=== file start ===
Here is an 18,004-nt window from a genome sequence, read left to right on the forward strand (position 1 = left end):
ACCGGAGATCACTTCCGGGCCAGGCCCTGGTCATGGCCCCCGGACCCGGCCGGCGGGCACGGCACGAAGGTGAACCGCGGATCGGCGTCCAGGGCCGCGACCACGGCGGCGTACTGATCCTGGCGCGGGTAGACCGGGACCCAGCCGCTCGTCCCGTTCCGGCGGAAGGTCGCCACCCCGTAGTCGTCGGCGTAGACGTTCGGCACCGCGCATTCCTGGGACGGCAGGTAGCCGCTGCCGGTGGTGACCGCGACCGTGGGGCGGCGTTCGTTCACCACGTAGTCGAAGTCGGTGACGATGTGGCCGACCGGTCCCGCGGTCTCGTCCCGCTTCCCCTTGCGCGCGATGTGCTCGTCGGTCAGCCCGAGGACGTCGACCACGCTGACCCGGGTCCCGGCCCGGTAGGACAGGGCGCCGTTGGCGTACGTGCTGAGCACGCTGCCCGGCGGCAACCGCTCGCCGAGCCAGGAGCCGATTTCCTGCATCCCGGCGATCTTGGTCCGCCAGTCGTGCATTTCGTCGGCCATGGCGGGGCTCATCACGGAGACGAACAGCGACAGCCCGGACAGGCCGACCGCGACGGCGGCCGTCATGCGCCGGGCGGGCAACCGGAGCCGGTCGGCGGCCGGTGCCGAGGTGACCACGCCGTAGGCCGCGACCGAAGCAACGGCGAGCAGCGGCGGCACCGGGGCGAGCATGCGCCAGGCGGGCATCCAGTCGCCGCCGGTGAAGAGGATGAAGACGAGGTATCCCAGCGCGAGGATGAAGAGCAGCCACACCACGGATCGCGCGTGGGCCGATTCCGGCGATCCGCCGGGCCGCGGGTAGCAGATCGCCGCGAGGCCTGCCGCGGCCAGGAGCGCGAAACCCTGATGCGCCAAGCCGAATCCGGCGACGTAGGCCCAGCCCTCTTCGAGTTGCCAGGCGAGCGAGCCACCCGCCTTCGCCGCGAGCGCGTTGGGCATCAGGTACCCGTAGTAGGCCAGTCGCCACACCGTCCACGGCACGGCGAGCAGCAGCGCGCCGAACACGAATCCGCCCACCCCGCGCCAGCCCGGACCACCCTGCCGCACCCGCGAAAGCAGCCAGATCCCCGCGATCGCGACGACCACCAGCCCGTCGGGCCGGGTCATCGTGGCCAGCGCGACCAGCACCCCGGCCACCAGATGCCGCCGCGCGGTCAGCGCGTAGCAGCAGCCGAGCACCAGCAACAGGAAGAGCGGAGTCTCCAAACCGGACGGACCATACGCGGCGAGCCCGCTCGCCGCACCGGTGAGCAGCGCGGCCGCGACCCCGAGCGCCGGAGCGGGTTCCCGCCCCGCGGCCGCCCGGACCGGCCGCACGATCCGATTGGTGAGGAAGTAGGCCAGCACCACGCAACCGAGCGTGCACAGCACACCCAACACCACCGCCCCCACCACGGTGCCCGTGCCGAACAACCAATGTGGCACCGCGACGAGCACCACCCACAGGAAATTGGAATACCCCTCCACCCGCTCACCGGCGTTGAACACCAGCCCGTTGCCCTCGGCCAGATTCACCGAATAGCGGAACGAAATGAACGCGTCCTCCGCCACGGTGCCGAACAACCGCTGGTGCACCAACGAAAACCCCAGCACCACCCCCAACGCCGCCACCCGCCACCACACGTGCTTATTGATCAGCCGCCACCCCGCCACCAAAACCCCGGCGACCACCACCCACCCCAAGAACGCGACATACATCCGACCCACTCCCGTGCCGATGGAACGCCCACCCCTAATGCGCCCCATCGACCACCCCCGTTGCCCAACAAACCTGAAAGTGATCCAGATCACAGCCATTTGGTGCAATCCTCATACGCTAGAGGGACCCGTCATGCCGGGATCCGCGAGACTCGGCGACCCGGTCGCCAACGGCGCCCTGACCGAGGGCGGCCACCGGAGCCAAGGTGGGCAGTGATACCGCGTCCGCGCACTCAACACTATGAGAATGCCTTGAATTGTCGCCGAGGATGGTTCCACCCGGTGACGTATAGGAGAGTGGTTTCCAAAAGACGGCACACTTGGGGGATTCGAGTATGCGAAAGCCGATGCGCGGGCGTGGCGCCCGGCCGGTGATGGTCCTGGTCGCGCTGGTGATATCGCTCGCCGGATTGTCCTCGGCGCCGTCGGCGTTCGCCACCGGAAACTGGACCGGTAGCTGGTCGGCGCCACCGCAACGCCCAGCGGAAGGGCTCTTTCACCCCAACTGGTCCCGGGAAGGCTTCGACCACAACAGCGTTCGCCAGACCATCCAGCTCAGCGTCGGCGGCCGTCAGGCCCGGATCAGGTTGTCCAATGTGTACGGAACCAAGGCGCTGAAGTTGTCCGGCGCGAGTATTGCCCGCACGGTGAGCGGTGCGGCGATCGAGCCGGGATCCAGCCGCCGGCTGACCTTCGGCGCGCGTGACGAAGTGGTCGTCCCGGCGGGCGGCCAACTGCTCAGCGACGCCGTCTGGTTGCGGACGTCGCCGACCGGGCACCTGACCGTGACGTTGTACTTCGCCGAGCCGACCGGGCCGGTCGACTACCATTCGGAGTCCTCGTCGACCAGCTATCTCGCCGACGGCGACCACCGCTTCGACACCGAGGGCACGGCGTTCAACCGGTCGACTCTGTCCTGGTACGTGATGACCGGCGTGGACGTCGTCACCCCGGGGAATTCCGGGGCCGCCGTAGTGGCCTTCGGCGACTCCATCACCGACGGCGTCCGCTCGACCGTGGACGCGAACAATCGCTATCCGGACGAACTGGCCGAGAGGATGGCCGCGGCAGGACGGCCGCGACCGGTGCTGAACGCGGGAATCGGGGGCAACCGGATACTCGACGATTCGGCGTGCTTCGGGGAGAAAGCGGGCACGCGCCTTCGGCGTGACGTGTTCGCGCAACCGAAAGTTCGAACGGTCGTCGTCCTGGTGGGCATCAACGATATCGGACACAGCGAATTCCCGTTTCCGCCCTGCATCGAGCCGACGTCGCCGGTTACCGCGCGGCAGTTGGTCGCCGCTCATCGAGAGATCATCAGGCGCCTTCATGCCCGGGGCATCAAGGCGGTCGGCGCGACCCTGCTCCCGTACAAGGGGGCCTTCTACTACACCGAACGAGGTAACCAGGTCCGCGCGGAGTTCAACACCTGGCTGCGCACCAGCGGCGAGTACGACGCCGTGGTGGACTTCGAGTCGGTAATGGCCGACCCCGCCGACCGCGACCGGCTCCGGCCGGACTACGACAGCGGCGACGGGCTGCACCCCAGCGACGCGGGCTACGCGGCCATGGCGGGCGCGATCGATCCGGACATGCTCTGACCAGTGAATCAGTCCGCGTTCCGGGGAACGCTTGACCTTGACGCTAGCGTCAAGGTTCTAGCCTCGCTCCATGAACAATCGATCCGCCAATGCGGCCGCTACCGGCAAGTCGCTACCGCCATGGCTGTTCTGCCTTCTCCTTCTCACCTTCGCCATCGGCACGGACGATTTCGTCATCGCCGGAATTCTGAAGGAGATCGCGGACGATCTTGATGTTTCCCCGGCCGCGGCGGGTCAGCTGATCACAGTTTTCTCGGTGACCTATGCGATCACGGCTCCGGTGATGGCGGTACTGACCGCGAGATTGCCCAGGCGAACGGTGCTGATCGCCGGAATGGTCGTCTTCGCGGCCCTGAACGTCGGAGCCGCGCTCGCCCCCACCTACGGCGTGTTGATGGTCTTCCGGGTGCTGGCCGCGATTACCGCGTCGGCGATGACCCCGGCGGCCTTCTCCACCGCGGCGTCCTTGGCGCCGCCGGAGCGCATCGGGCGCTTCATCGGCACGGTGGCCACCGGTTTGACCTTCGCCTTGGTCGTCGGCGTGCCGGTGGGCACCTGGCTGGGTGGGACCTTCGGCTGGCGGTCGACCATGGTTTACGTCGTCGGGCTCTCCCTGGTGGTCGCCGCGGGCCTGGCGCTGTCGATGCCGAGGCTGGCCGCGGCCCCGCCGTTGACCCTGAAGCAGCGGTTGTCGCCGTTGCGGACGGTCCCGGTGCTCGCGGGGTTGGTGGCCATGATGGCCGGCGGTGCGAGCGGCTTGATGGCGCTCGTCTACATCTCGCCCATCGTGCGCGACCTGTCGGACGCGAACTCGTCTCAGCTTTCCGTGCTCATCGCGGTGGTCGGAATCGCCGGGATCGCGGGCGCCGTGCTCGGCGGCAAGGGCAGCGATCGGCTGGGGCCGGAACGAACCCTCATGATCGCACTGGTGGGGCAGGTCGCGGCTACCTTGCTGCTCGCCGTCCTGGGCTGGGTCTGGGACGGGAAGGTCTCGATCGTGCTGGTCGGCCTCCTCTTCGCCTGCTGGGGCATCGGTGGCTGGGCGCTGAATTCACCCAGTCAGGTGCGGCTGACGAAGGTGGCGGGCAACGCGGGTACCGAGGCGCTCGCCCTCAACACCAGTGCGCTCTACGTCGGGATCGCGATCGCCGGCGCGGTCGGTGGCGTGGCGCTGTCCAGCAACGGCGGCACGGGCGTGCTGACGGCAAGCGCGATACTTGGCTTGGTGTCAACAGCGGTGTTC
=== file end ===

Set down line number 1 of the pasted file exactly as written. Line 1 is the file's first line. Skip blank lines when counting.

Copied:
Here is an 18,004-nt window from a genome sequence, read left to right on the forward strand (position 1 = left end):